Monday, May 22, 2006

Da Vinci Code is bad for your health

You listened to the nonsensical debate over whether it should be shown. You laughed at the congressman cum pastor who said that the movie was the work of Satan. By the way, he looked like a rabid dog on TV.

You read the early reviews which you hated. You told yourself that the critics don’t get it. “They just don’t get it,” you murmured to yourself.

You even bought a copy from your suking DVD vendor only to find out that it was the documentary and not the movie. You contemplated whether to return and throw the freaking copy at your suki’s face. You hesitated. He weighs 250 lbs and is taller than you by 3 inches. Besides, he is a member of the local syndicate and is known as the Berdugo ng Cotobato. Also, he looked really mean with that goatee which is 5 inches long. You felt weak.

Your friends sent you the text message with the supposed code in Tagalog which you forwarded to all the numbers in your address book. This made you miserable because you just wasted 250 pesos worth of load. You realized that your life is pathetic. You are PATHETIC. You derived pleasure from receiving and sending jokes via SMS.

You asked another friend to watch the movie with you. He declined. He said that he read the book and decided not to watch the movie. “Besides the movie is BAAAAAD,” he said. You told your friend that he is an idiot. “How can it be that bad when millions of people from around the world line up to watch the movie? It was the 12th Best Opening Day in Hollywood”, you screamed at your friend. He looked at you in the most condescending way and said: “Get a life, you freak.” You almost fell on your knees when you heard your friend uttered those words. You took double steps backward. “Why? I thought you were my friend,” you mumbled. You felt the horror of being nothing.

You ran away without looking back. You felt hot tears streaming down your face then something hit you. Scrreeeeech! Baaam! Blag! You heard people screaming. Your body ached terribly and the last thing you saw was the poster on the side of the bus that said: “Now showing: Da Vinci Code.” Before losing consciousness you muttered: “Tangina kasing hype yan eh.” Then you closed your eyes and there was nothing but darkness.

Friday, May 19, 2006

yes, i know i'm ancient! don't rub it in

What genre of rock are you?

Old school punk! You just say what you have to say regardless of what everyone else thinks! You're one of my most favourite types of music... You're raw and uncut! You're surrounded by hype...just don't let it make you go insane...
Take this quiz!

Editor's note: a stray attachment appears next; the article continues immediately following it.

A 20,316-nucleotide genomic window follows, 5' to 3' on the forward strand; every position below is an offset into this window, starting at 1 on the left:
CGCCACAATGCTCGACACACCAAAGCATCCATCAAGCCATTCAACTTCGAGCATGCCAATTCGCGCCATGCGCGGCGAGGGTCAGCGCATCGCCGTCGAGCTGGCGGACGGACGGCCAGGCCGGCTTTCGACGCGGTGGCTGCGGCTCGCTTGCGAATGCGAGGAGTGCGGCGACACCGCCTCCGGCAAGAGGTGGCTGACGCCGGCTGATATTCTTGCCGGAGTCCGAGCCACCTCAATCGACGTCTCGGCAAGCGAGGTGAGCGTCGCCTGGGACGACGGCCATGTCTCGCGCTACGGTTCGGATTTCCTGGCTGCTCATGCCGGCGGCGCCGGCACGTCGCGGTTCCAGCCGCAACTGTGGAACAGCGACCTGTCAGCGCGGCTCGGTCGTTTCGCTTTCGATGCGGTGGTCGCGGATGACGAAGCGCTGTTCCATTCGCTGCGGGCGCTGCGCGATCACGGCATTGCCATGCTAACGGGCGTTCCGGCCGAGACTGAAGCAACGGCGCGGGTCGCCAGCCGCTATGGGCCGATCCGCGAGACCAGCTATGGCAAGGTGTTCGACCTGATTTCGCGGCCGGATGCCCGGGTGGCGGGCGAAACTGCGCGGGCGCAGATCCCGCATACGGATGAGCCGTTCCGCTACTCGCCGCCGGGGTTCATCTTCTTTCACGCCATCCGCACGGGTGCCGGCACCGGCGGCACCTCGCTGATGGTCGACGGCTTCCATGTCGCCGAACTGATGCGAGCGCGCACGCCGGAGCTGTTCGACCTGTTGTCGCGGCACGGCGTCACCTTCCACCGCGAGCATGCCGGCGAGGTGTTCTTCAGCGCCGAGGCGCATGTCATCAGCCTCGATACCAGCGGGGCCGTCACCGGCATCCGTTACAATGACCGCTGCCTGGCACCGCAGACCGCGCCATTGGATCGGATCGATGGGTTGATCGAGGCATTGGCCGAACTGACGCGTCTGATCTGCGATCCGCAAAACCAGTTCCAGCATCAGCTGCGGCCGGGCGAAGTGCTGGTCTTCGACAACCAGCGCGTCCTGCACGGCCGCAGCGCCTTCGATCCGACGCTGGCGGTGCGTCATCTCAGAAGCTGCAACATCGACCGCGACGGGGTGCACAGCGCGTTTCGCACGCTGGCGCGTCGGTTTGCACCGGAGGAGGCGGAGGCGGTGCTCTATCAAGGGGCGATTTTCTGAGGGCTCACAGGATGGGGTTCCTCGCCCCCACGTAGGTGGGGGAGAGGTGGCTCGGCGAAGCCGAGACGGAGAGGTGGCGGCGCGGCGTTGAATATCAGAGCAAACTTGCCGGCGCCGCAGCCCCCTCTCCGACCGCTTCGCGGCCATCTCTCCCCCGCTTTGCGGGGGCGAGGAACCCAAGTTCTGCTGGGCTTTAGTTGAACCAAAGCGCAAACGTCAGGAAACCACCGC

Sunday, May 14, 2006

The path to dental salvation

"senri no michi mo ippo kara."

That's a japanese proverb which loosely translates as "a journey of a thousand miles starts with a single step."

This afternoon I took that big, single step to have that confidence, close-up confidence that is. The proverb came to my mind when I visited Mimi the dentist this afternoon. You see my friends and family have been constantly bugging me to visit the dentist and have my teeth fixed and cleaned. Well, overhauled is a more apt term I guess. Yes, I have a very bad set of gnashers! They’re so bad I haven’t had a date for centuries now. Sigh.

Smile you’re on candid camera! (Photo from the BBC)

The culprit for my dental misery: cigarette smoking and all those chemicals I got from drinking soda. Yes, nicotine and coke (the cola!) are weapons of mass destruction for our choppers!

According to Mimi, the carbonic acid from the soda weakens our teeth because it dissolves calcium. This makes it easier for bacteria to take up residence in our teeth. And they (the bacteria) will hole up in there until kingdom come unless you visit your dentist regularly. And I can’t even freakin remember the last time I paid a visit to a denstist.

But Grandmother! What big teeth you have," said Little Red Riding Hood. (Photo from Andrew Skolnick)

So there I was, cavities, tartar, halitosis and all, strapped to the dentist chair for 3 hours for my dental prophylaxis. Yes, it took that long because of all the dirt lodged in my teeth for the past hundred years. Man, it was like being sent down to hell to pay Lucifer a visit!

All I remember was that scritching sound when the dentist tried to rasp off all the tartars from my teeth. Scritch, scritch! Squeak, squeak! It’s like someone is drilling holes in my gums. I tried to escape from the clutches of the MAD dentist but she shoved me back to the chair and slapped me three times to make me unconscious. When I came back to life, the witch was not finished yet! And I could see that she was enjoying it! She was smiling the whole time. The bitch must be a dentist from Auschwitz!